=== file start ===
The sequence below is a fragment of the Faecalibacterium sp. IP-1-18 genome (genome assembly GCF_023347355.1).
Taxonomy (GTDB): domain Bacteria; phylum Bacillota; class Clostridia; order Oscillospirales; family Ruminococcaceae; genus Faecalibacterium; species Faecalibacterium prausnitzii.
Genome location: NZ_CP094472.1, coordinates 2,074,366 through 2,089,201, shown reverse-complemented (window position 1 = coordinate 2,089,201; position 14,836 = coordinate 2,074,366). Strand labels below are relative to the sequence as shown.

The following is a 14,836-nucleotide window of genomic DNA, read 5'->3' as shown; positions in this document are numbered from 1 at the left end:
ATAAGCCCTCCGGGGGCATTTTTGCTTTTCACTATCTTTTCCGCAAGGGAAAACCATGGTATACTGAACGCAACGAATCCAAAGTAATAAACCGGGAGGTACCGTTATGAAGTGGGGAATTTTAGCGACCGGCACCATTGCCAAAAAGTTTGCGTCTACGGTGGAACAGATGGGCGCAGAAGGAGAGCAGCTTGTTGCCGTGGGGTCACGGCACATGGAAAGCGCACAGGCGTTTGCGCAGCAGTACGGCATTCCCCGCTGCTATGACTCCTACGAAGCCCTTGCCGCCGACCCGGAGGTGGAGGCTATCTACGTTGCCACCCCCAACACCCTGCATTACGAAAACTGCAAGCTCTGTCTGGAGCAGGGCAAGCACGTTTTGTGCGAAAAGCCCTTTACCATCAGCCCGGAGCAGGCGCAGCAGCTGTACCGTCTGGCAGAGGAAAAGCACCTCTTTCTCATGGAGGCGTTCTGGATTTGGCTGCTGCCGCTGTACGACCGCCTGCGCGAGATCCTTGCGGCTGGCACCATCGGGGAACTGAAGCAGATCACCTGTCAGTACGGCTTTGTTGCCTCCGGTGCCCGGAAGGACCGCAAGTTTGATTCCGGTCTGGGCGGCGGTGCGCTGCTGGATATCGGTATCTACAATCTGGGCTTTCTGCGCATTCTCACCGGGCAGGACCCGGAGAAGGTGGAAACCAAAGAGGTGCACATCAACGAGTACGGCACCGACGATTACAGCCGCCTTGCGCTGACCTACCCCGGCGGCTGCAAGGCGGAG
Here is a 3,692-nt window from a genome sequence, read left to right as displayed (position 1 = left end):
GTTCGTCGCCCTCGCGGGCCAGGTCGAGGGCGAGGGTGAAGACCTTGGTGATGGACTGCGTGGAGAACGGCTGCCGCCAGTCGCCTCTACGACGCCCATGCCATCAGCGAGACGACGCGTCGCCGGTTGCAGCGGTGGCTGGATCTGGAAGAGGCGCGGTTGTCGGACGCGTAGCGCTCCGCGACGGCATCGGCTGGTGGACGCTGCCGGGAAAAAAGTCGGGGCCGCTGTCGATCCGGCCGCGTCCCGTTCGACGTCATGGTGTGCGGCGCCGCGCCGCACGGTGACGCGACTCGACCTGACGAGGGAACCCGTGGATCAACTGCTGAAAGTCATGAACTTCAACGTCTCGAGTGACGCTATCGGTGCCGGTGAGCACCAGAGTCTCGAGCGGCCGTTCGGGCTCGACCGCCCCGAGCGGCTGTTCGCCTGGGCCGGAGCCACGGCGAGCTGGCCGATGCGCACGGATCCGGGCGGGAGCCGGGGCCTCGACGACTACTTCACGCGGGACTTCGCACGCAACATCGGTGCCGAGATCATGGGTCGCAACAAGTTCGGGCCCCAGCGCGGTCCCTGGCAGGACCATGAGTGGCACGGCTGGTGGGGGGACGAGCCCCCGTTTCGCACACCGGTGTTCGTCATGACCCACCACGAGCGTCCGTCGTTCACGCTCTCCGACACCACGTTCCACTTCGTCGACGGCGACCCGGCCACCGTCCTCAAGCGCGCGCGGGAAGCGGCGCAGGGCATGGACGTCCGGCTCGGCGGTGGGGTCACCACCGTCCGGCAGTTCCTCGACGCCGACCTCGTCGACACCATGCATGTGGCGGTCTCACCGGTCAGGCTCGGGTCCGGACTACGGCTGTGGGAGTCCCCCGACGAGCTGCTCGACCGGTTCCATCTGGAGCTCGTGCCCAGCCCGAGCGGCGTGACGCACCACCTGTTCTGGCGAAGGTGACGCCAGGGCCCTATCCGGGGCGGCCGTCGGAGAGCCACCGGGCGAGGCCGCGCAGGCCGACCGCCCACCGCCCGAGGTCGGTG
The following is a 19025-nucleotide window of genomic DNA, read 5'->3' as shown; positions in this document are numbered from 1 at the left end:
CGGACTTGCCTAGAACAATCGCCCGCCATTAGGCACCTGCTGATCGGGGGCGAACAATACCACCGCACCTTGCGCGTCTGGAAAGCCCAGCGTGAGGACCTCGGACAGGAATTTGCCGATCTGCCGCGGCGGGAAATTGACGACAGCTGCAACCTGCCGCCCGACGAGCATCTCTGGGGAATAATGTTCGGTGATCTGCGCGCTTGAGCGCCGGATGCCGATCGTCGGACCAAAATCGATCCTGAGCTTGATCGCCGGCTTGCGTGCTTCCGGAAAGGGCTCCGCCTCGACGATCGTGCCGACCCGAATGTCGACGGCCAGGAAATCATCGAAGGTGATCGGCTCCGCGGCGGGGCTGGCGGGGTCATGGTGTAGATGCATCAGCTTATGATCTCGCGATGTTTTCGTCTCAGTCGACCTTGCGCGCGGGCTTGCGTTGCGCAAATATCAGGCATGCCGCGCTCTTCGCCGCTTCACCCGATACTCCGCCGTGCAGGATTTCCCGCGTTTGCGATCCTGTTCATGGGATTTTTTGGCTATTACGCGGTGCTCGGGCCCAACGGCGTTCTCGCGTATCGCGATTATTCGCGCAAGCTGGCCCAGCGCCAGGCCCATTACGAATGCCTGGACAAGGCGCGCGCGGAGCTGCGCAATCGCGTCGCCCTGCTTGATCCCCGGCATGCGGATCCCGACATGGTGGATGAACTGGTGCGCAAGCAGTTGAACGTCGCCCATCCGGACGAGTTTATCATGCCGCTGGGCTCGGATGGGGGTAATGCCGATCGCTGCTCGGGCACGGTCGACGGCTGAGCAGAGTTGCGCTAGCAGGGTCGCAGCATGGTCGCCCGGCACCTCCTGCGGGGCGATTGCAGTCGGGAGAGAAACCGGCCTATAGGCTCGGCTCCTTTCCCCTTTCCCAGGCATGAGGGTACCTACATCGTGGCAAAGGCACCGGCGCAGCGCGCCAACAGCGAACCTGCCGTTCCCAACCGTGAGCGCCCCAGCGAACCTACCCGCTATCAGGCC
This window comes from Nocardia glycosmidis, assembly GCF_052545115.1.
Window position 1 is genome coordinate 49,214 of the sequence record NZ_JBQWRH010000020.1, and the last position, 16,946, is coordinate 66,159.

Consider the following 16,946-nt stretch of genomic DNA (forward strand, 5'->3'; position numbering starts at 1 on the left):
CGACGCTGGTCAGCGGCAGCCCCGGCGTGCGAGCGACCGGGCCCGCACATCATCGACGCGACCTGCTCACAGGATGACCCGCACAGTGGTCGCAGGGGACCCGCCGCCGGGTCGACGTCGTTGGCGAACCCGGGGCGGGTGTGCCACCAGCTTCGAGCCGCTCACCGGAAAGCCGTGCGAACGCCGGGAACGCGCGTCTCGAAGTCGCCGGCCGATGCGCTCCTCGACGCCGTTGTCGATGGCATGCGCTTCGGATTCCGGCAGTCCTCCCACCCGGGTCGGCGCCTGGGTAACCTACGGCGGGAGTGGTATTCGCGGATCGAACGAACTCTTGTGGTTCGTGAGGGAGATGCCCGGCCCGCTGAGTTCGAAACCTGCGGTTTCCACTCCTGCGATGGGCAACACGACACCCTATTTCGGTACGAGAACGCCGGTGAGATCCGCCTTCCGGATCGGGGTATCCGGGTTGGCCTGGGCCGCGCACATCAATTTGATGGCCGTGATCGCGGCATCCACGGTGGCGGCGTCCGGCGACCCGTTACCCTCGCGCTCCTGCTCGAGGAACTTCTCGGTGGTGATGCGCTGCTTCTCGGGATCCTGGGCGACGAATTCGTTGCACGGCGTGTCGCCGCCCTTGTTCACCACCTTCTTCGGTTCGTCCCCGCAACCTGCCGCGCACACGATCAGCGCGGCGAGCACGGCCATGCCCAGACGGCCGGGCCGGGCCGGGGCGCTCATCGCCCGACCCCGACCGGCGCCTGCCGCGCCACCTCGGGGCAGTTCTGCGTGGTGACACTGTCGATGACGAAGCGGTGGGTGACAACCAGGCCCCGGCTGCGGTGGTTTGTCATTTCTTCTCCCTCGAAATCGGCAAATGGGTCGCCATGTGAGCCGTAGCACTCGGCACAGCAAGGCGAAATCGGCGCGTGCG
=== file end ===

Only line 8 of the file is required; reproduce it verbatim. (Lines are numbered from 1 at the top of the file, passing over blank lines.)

The following is a 19025-nucleotide window of genomic DNA, read 5'->3' as shown; positions in this document are numbered from 1 at the left end: